posted by COD at 2:15 PM on August 15, 2010 [1 favorite]



Not getting it on airplanes is consistent with this, since very little peripheral vision of external motion is available.

I'd try untinted bicycle goggles with black wind blockers which block peripheral vision as a side effect.


This is backwards. Looking out at the scenery makes carsickness better. You get sick when you're reading because it keeps you from looking out the window. The blinders you're suggesting would, if anything, make carsickness worse.

(The reason most people don't get carsick on airplanes is that you don't feel like you're moving on a cruising airplane. There's not much turning, not much speeding up or slowing down, no "bumps in the road." On a turbulent flight, where you can feel the plane moving around, people do indeed get sick — which is what the little barf bags are for.)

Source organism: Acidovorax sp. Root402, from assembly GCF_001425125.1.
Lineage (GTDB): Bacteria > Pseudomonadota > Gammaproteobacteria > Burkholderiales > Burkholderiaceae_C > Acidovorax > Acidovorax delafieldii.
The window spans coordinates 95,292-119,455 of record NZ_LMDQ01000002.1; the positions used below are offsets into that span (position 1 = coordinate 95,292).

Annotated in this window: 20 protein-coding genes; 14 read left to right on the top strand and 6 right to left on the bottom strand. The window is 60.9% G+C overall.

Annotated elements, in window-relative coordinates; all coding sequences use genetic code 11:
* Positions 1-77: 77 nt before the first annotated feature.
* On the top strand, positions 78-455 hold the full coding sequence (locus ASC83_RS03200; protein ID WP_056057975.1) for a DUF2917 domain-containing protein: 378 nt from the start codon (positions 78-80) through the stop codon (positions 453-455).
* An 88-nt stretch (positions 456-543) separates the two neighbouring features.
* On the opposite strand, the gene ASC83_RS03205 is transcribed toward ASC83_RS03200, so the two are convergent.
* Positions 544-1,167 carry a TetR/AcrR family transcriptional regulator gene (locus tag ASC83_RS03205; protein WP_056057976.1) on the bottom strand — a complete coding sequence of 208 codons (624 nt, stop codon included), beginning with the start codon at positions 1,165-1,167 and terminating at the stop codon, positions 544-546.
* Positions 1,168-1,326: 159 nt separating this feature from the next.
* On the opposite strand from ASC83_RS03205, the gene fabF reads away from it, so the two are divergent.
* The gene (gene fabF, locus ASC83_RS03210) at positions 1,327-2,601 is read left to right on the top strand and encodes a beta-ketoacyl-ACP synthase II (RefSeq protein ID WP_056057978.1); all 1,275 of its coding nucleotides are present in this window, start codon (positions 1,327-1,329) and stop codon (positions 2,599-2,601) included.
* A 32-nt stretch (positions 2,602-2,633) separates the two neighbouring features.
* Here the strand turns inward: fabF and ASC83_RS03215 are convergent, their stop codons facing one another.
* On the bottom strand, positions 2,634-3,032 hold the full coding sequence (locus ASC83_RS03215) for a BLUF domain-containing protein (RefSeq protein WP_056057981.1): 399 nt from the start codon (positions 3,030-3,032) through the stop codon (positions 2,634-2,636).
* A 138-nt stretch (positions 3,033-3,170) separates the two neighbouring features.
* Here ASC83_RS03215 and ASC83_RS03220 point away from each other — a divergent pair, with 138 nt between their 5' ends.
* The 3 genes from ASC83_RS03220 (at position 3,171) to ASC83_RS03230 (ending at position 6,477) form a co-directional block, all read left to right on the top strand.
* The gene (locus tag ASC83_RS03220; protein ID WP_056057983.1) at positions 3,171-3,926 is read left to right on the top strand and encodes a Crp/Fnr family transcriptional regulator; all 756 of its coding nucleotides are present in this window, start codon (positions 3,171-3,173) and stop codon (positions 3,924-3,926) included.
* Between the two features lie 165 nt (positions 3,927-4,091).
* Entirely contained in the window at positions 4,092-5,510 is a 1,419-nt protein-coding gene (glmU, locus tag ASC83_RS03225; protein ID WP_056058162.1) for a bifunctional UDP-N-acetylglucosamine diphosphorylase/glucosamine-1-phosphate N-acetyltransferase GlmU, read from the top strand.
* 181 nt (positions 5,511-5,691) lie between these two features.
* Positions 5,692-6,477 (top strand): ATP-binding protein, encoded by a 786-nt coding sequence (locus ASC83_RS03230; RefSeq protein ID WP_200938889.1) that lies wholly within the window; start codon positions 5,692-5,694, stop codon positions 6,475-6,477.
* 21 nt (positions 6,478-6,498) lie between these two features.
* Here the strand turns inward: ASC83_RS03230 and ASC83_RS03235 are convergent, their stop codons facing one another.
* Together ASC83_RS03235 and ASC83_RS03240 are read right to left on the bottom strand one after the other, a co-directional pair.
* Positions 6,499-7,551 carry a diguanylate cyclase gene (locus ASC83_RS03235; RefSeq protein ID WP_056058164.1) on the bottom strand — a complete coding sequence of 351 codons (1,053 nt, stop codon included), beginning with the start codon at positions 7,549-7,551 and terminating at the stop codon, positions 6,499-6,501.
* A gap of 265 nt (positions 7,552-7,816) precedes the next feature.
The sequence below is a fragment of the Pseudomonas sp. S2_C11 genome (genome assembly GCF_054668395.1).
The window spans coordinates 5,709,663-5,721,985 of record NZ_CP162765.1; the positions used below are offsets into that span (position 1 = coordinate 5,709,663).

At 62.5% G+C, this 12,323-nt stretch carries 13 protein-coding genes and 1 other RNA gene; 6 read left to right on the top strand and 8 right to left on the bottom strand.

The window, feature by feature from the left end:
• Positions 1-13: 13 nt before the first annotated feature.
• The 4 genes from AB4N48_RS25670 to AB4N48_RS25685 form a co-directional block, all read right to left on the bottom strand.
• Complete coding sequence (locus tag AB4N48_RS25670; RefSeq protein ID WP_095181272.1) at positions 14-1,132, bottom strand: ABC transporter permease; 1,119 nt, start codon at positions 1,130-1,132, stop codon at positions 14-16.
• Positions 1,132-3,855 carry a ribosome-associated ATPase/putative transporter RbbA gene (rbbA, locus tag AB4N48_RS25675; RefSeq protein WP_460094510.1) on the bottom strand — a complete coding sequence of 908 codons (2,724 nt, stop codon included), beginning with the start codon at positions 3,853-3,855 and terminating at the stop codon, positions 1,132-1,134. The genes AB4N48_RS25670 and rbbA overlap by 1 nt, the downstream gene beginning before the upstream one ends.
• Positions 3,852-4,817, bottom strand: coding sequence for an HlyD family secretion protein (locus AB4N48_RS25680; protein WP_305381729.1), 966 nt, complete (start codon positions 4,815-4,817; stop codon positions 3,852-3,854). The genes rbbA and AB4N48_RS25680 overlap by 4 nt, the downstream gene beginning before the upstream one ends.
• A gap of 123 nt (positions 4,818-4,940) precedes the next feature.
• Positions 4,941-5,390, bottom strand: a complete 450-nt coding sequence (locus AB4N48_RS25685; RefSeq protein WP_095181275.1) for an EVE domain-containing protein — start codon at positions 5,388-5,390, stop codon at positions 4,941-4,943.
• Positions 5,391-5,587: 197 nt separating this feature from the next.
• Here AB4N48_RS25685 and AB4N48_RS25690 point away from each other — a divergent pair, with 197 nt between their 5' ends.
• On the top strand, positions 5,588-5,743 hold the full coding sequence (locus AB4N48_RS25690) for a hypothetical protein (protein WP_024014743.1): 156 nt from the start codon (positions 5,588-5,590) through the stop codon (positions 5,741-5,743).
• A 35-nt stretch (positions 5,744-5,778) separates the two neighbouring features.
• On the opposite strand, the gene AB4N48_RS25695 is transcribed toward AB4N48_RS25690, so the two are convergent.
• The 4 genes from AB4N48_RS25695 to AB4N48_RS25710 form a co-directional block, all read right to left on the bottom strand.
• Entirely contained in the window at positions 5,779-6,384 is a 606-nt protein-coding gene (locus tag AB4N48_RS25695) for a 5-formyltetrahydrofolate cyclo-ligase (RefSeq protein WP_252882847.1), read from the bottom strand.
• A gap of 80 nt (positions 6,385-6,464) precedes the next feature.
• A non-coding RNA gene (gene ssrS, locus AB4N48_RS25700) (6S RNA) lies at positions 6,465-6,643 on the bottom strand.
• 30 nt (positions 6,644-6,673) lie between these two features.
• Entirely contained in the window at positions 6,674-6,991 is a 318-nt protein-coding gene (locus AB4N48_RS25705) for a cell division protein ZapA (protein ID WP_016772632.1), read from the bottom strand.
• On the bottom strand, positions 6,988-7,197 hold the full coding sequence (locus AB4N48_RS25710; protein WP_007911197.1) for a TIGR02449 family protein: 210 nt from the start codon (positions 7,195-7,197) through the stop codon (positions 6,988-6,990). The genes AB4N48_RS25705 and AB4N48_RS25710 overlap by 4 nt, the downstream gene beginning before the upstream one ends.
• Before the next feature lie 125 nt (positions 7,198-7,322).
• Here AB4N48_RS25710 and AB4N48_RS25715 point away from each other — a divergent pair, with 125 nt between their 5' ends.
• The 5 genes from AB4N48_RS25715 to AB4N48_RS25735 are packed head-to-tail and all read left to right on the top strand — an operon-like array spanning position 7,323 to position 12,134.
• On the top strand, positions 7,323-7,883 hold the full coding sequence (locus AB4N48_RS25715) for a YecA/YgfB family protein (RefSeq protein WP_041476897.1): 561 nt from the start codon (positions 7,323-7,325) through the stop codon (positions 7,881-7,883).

posted by nebulawindphone at 3:26 PM on August 15, 2010 [1 favorite]


"Your brain can't handle processing the conflict between what what vision is telling you about how much you're moving through space (which is technically incorrect), and what your inner ear is telling you about what's happening to your body in space. The brain cannot reconcile the two inputs, so it just goes into 'system fail' mode, and gives you a lot of uncomfortable signals that translate to 'lie down and don't move because something is very wrong and you shouldn't do anything extreme right now.' "

I wonder if this is also why some people get terrible jet-lag whereas others don't? I've flown across twelve time zones with zero jet-lag but the woman I was with was a mess (ex girlfriend). For me, the trick was to tell myself it was midnight when I stepped onto the international flight even though it was really noon. I just accepted that it was midnight and tried to fall asleep (since it was, in my mind, the middle of the night instead of early afternoon). It took my ex a few days to adjust to the new time zone. I had no problem whatsoever.